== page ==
Sculptor Greg Wyatt ’71 discusses a few of the great works that influenced him.
Gian Lorenzo Bernini
Marble 52 1/8 in. × 29 in. × 18 7/8 in., c. 1616–17
Metropolitan Museum of Art Collection
“In this early work by Renaissance sculptor Bernini, children climb a tree with vines made of grapes and flowers, teasing the face of a faun. They express the happiness of play. It reminds me of the importance of children’s capacity for making art, and that within humanity there exists creative qualities to cherish and uphold. I surrounded the Cathedral Church of Saint John the Divine’s Peace Fountain with 120 small bronze sculptures that make this statement.”
Watercolor and graphite on paper, 21 1/3 in. × 17 in., c. 1900
The Art Institute of Chicago
“I have been painting in watercolors for my entire career, learning about ideas and the places throughout the world in which I express my visual thinking and experimentation. This is a practice of journal keeping for thoughts and artistically expressing forms of nature, which upon occasion will inspire three-dimensional works in bronze. One such example occurred during the first year that I was teaching sculpture in Aix-en-Provence, France, in the mid-1990s. On the first day I was given the use of a small studio for my personal work, on the grounds of Cezanne’s Chateau Noir. Each day after morning sculptures classes in the nearby l’Ecole Marchutz studios I would return to Chateau Noir to study forms and watercolor paint the beautiful pistachio tree still growing in Cezanne’s garden.”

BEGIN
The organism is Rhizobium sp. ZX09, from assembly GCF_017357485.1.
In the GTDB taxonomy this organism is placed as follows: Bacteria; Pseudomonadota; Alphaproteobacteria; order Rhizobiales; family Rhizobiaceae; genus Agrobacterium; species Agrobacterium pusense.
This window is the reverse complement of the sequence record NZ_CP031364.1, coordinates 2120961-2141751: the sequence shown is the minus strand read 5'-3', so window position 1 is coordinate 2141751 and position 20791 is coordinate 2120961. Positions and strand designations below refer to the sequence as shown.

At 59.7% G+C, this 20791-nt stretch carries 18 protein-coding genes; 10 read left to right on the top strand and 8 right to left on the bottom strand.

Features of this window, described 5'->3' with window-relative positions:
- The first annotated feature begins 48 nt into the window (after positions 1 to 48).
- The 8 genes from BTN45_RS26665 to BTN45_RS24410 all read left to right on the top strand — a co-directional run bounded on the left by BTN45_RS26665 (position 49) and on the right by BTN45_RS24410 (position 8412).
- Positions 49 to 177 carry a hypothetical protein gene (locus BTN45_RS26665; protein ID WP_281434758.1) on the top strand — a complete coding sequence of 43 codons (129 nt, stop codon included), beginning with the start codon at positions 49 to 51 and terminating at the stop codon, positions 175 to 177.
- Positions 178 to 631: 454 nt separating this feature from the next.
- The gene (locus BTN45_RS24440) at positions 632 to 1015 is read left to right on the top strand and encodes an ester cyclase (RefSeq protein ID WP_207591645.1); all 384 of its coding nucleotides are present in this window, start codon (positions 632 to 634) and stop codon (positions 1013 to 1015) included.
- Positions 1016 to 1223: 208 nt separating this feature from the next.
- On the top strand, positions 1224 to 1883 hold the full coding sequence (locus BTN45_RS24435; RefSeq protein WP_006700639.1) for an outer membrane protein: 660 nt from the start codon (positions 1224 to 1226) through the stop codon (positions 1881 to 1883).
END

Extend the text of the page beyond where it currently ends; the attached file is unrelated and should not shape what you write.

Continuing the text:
Wax, 7 ft. high, c. 1516
Victoria and Albert Museum, London
“A masterpiece example of Michelangelo’s working methods in sculpture. At a young age I was inspired to learn of the master’s initial methods of working in very pliable, very responsive beeswax materials, in search of three-dimensional solutions in large-scale carved marble masterpieces. For the small-scale bozetti, or sculpture studio maquettes of terra cotta, Plastilina modeling clay or beeswax that I have created over a lifetime, I always acknowledge the inspiration of Michelangelo.”
“Hudson River School of Painting leading master Thomas Moran became a recognized member of the 1871 Hayden Expedition, a geographic study by 40 scientists commissioned by Congress to scientifically explore and document wildlife areas in western frontiers in lands that became Yellowstone National Park. Moran’s enormous Yellowstone landscape painting now occupies a permanent place of honor in the halls of Congress, reminding us of the important public contribution artists make to our nation’s environmental heritage.”
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